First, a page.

“Don’t let anyone, even your parents, break you. Find good people who care about you and surround yourself with just them. If you can’t find them at first, find good music and fall into it and let it hold you until they come.”—(via maryanne)
“You could ask, “Hey, Britney, what time is it?” and you’d get a brief presentation on how really any time of the day is the best, as long as you believe in yourself.”—Dave Holmes on TRL, Jesse Camp, and 1998’s Other Big MTV Moments (via ramou)
“It may seem simple, but making your bed is quietly one of the most important daily rituals a person can have. I promise, it will change your life. I know that sounds like hyperbole, but it’s not. Those of you who already do it know exactly what I mean.
First and foremost, making your bed forces you to get out of it. That’s not necessarily a small feat, especially if you’re suffering from depression. Not only are you out of bed, but you can’t get back in. It’s a line of demarcation that officially starts your day.
More than that, though, it’s a ceremonial act of respect for oneself. It’s a deliberate measure of control that you can always take, even when the rest of your life is complete and utter chaos.
Do it. Every damn morning. It only takes a minute, but it will have a cascading effect that subtly improves everything else about the rest of your day, right up to the moment when you get to crawl back in to a well made bed at night.
When I think of all the truly successful people I’ve known in my life, the ones who really have their shit together, all of them — every last one — routinely make their beds every single morning. This is not a coincidence.”—Dear Coquette: On making your bed (via folkinz)
“I love women who are bosses and who don’t constantly worry about what their employees think of them. I love women who don’t ask, “Is that OK?” after everything they say. I love when women are courageous in the face of unthinkable circumstances, like my mother when she was diagnosed with stage IV pancreatic cancer. Or like Gabrielle Giffords writing editorials for the New York Times about the cowardice of Congress regarding gun laws and using phrases like “mark my words” like she is Clint Eastwood. How many women say stuff like that?”—Mindy Kaling, being interviewed by Lena Dunham for “Rookie” (via vneckandacardigan)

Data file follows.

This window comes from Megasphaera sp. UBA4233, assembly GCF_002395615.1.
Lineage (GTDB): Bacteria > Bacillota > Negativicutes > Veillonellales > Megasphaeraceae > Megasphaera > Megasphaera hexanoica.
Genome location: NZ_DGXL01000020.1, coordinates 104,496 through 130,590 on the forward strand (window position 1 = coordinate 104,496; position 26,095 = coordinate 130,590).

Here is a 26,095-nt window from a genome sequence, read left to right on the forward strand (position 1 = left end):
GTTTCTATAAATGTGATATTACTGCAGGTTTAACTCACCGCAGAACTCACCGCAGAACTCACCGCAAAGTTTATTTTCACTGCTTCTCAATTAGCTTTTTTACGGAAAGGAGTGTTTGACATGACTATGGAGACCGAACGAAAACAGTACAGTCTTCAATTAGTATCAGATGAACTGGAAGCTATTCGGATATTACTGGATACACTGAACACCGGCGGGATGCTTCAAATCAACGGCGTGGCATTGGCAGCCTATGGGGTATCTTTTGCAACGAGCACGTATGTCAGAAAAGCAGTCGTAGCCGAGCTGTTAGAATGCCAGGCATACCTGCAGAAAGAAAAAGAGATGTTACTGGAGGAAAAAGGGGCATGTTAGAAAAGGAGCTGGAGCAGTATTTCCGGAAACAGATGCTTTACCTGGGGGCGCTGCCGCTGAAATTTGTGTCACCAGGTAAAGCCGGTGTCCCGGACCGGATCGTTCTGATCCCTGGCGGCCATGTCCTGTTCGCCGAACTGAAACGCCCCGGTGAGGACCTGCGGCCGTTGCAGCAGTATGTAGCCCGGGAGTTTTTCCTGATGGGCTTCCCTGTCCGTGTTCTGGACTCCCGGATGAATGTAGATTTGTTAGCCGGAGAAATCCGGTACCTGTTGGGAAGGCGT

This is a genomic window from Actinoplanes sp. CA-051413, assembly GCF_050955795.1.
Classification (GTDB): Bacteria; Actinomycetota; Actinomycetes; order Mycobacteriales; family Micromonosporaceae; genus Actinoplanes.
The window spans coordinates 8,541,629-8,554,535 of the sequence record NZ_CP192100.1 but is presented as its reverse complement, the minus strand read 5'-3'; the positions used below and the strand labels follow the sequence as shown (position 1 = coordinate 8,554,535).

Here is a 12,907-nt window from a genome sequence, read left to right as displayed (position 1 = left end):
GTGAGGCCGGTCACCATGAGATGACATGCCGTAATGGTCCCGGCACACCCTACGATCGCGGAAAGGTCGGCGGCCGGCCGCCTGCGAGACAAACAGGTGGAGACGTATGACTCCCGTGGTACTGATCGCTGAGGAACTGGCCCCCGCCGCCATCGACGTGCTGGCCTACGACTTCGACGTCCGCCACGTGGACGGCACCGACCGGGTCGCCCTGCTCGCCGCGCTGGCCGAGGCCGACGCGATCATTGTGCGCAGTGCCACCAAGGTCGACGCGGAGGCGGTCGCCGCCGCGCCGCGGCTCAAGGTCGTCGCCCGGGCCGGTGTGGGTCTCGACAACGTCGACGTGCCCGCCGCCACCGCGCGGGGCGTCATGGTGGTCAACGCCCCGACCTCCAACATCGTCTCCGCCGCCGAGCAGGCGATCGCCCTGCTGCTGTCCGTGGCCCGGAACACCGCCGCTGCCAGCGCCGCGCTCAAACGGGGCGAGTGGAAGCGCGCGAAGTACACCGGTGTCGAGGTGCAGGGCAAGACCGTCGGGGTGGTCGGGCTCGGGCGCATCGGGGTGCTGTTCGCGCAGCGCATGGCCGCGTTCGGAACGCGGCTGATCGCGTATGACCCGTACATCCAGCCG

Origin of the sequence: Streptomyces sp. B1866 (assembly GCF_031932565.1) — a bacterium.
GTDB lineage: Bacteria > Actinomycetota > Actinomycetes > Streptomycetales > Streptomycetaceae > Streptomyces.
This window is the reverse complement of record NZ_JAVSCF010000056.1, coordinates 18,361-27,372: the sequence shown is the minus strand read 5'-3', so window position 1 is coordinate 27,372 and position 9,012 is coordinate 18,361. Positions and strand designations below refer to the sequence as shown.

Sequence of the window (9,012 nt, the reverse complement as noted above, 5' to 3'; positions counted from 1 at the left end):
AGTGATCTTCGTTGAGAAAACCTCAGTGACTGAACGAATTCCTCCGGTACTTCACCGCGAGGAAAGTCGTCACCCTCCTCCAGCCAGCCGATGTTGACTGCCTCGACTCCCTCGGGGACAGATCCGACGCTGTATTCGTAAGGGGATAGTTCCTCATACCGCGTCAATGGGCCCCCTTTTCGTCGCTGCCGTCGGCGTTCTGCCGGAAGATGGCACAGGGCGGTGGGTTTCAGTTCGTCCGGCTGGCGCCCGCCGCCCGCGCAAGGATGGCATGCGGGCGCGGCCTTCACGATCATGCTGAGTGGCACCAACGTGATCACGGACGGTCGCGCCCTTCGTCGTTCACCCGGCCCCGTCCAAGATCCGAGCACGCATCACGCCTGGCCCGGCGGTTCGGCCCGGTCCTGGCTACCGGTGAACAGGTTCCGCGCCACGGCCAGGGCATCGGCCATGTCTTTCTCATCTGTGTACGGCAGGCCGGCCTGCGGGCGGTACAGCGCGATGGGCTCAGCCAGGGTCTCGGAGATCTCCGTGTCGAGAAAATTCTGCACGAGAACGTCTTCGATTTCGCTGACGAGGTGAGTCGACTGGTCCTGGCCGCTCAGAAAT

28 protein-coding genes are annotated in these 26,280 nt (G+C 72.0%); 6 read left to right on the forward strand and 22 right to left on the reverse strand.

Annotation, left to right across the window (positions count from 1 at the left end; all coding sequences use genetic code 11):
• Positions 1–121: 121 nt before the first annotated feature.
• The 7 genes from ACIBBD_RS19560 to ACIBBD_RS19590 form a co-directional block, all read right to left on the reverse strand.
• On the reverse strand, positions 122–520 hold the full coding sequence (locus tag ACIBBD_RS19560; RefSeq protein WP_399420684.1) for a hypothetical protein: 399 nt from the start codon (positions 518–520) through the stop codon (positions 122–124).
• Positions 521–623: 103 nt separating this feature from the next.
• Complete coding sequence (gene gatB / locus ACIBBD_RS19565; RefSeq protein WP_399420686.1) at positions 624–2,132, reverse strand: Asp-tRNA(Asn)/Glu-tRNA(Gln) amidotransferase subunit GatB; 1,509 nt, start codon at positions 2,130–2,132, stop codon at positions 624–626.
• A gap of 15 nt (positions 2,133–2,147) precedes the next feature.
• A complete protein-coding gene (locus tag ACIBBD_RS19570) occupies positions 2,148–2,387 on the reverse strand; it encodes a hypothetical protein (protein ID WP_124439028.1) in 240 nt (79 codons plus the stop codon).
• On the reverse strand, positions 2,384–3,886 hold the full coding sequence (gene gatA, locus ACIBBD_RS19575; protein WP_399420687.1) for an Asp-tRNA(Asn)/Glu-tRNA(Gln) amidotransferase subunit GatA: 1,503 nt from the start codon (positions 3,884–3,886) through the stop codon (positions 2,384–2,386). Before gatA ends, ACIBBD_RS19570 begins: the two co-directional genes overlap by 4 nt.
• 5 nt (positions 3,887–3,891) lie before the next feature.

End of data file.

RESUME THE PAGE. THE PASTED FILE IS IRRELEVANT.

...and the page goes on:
“Justin Timberlake. Nineties Justin Timberlake, though … like, ‘N Sync Justin Timberlake. I remember when I bought the *NSYNC CD and I was listening to it and flipping through it — remember how CDs had the pullout picture things? — and I was getting so overwhelmed with hormones that I almost threw up.”—
Jennifer Lawrence talking about childhood crushes/showing that her and I have very similar tastes in boy band members.
Black Girls Talking is by far my favorite podcast. We’ve always known we needed voices like theirs when it came to critical discussions, especially about pop culture. But listening to the podcast really solidified this point for me (and probably for many of you).
For their second year, the brilliant BGT ladies are looking to upgrade their equipment and cover hosting fees and need your help. Any small donation would be awesome! Link above!
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“Right off the bat, Kanye came out and said, “I like Louis Vuitton and I’m a shopaholic, and also I’m underground.” Tariq had done his best to distance himself from his boho side, even though it was just as authentic and legitimate as what Kanye was doing. And while Tariq hadn’t really embraced interviews, Kanye seemed to live for them. He was never more himself than he was when explaining himself or contradicting himself, expounding or expanding. That’s one of the central things about him, and the hip-hop world that he came to dominate, and it contrasts starkly with the world Tariq and I had entered a decade before.”—
Questlove discussing Tariq Trotter from The Roots and Kanye West in Mo’ Meta Blues.
Another section of this chapter I loved: “We had spent a decade seeing hip-hop as a division between the haves and have-nots, between artists who didn’t play games with cars and fashion and acts that played games with cars and fashion but didn’t aspire to making art. Kanye was an artist who took the audacious stance that he could do both, that there was no conflict between them, and audiences just went right along with him.”